Castles in Zug Canton

Zug Castle

The first castle in Zug was probably a wooden manor house built around 1000 and owned by a ministerialis family in service to either the Counts of Aargau or of Lenzburg. Based on archeological excavations, it was built on an island between two small streams and surrounded by a wooden palisade. While the local nobleman occupied the house and island, his men built a village along the streams. Later the steams were dammed to ...
Founded: c. 1200 | Location: Zug, Switzerland

Buonas Castle

Buonas Castle was probably built in the 11th century. In 1478 the castle burned down and the reconstruction began until 1494. The new building was completed in 1498 and received another floor. So-called new castle was built next to the medieval one in 1877. Today the castle site is a training center.
Founded: 1494 | Location: Buonas, Switzerland

St. Andreas Castle

St. Andreas Castle is a privately owned castle located in Cham, in the Canton of Zug. The castle hill has been used since at least 400 AD, based on Roman artifacts found there. The site of the neighboring chapel has been used for religious ceremonies since the Roman era. During the 8th century the chapel site was used by a 'holy bishop without a name' for Christian services. Today the castle and chapel are located on a ...
Founded: 9th century AD | Location: Cham, Switzerland

Wildenburg Castle

Wildenburg castle was founded in the 13th century by the Lords of Hünenberg, vassals of the counts of Kyburg and Habsburg. The first plant was probably just a stone ring wall with wooden buildings. A round keep and a palas in the northeastern corner were added later. In 1386, the knights of Hünenberg fought against the Confederates at the Battle of Sempach on the side of Habsburg Austria. Wildenburg was destroyed after ...
Founded: 13th century | Location: Baar, Switzerland

Hünenberg Castle

Hünenberg Castle was built in the 12th century and mentioned first time in 1173. At the Battle of Sempach in 1386 Hünenberg fought on the side of Habsburg family and the castle was destroyed after the defeat. During the following three decades the Hünenberg family also lost their power and reputation. In 1416, Rudolf von Hünenberg sold the ruined castle and its rights to the Bütler brothers. The keep was still standi ...
Founded: 12th century | Location: Hünenberg, Switzerland

Featured Historic Landmarks, Sites & Buildings

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Heraclea Lyncestis

Heraclea Lyncestis was an ancient Greek city in Macedon, ruled later by the Romans. It was founded by Philip II of Macedon in the middle of the 4th century BC. The city was named in honor of the mythological hero Heracles. The name Lynkestis originates from the name of the ancient kingdom, conquered by Philip, where the city was built.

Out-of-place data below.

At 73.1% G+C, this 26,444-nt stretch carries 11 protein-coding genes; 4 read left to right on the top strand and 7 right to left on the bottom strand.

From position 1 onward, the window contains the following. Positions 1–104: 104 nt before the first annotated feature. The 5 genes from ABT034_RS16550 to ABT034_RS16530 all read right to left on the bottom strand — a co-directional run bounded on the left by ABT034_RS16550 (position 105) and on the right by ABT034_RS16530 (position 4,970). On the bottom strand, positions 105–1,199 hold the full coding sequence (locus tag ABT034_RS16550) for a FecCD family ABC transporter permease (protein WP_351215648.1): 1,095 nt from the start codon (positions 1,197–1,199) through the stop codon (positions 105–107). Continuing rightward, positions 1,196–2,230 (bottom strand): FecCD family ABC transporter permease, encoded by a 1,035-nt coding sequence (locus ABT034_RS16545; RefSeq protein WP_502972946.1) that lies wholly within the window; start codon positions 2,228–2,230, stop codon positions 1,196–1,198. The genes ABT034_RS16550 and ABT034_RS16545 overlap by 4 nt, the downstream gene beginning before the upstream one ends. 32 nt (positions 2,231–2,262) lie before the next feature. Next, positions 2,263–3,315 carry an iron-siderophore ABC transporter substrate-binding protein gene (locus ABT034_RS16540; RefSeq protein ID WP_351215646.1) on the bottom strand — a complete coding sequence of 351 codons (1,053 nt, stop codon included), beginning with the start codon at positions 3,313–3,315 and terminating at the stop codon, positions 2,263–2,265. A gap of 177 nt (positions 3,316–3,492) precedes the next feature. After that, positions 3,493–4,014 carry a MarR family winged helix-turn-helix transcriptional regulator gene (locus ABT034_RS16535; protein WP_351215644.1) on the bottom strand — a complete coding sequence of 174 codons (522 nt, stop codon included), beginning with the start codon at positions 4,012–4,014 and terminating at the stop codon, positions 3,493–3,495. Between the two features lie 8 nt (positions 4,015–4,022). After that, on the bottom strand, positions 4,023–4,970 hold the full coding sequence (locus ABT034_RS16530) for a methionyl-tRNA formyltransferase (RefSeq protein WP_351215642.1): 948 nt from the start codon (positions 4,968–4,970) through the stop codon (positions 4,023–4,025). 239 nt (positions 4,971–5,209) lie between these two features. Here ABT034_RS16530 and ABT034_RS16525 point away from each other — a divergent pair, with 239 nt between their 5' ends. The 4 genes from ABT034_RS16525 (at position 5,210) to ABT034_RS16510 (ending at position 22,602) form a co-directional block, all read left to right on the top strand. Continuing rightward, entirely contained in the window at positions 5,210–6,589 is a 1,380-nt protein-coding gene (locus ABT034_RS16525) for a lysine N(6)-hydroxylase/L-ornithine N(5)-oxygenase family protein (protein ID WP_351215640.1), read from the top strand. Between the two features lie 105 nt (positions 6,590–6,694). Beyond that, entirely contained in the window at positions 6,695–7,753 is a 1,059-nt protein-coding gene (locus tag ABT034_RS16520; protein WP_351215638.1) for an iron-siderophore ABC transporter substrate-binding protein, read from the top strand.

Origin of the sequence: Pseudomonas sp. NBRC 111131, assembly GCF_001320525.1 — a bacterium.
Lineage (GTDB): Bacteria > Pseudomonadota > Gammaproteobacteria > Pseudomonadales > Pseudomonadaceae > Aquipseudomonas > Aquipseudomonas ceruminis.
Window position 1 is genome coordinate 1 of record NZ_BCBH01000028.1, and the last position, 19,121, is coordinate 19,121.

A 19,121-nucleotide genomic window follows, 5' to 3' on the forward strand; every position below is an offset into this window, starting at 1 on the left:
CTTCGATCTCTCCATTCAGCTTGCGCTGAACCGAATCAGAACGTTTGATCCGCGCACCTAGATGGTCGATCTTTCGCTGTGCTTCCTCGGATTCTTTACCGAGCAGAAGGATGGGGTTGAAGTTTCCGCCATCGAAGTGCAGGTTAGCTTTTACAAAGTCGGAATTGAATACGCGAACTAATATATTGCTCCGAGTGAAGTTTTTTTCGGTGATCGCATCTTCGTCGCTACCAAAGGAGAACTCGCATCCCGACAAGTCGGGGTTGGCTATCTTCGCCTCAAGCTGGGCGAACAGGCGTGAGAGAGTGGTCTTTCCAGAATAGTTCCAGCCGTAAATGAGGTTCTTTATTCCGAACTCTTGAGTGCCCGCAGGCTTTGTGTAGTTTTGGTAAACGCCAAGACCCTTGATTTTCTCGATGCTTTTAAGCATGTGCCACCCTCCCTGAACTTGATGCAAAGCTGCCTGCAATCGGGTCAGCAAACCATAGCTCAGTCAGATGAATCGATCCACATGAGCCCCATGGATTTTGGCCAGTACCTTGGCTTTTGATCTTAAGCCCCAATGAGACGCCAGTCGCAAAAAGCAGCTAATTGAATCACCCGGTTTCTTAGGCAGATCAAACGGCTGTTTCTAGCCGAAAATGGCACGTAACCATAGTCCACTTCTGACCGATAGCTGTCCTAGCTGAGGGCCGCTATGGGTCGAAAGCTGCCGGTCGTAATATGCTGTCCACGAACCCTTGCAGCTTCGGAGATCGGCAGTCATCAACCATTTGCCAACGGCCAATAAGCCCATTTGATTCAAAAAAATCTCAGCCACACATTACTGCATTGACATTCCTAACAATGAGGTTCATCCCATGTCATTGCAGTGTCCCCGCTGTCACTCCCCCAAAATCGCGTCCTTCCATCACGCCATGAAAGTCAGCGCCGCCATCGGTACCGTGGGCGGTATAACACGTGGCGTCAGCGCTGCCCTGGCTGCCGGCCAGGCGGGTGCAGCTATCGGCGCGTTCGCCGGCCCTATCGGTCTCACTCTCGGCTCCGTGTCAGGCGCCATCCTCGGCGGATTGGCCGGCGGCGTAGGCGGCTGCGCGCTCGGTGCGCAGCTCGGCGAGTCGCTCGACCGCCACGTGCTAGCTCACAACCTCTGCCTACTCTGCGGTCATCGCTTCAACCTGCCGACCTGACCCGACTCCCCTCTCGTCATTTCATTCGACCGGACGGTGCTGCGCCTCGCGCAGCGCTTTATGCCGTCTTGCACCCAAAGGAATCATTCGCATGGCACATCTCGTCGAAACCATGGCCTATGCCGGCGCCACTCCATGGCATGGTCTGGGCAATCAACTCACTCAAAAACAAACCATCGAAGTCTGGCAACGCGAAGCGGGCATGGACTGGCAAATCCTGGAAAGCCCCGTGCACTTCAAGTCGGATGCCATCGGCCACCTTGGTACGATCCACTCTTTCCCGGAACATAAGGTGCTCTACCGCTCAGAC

Heraclea was a strategically important town during the Hellenistic period, as it was at the edge of Macedon"s border with Epirus to the west and Paeonia to the north, until the middle of the 2nd century BC, when the Romans conquered Macedon and destroyed its political power. The main Roman road in the area, Via Egnatia went through Heraclea, and Heraclea was an important stop. The prosperity of the city was maintained mainly due to this road.

The Roman emperor Hadrian built a theatre in the center of the town, on a hill, when many buildings in the Roman province of Macedonia were being restored. It began being used during the reign of Antoninus Pius. Inside the theatre there were three animal cages and in the western part a tunnel. The theatre went out of use during the late 4th century AD, when gladiator fights in the Roman Empire were banned, due to the spread of Christianity, the formulation of the Eastern Roman Empire, and the abandonment of, what was then perceived as, pagan rituals and entertainment.

Late Antiquity and Byzantine periods

In the early Byzantine period (4th to 6th centuries AD) Heraclea was an important episcopal centre. A small and a great basilica, the bishop"s residence, and a funerary basilica and the necropolis are some of the remains of this period. Three naves in the Great Basilica are covered with mosaics of very rich floral and figurative iconography; these well preserved mosaics are often regarded as fine examples of the early Christian art period.

The city was sacked by Ostrogoth/Visigoth forces, commanded by Theodoric the Great in 472 AD and again in 479 AD. It was restored in the late 5th and early 6th century. When an earthquake struck in 518 AD, the inhabitants of Heraclea gradually abandoned the city. Subsequently, at the eve of the 7th century, the Dragovites, a Slavic tribe pushed down from the north by the Avars, settled in the area. The last coin issue dates from ca. 585, which suggests that the city was finally captured by the Slavs. As result, in place of the deserted city theatre several huts were built.

The Episcopacy Residence was excavated between 1970 and 1975. The western part was discovered first and the southern side is near the town wall. The luxury rooms are located in the eastern part. The 2nd, 3rd and 4th rooms all have mosaic floors. Between the 3rd and 4th rooms there is a hole that led to the eastern entrance of the residence. The hole was purposefully created between the 4th and 6th century.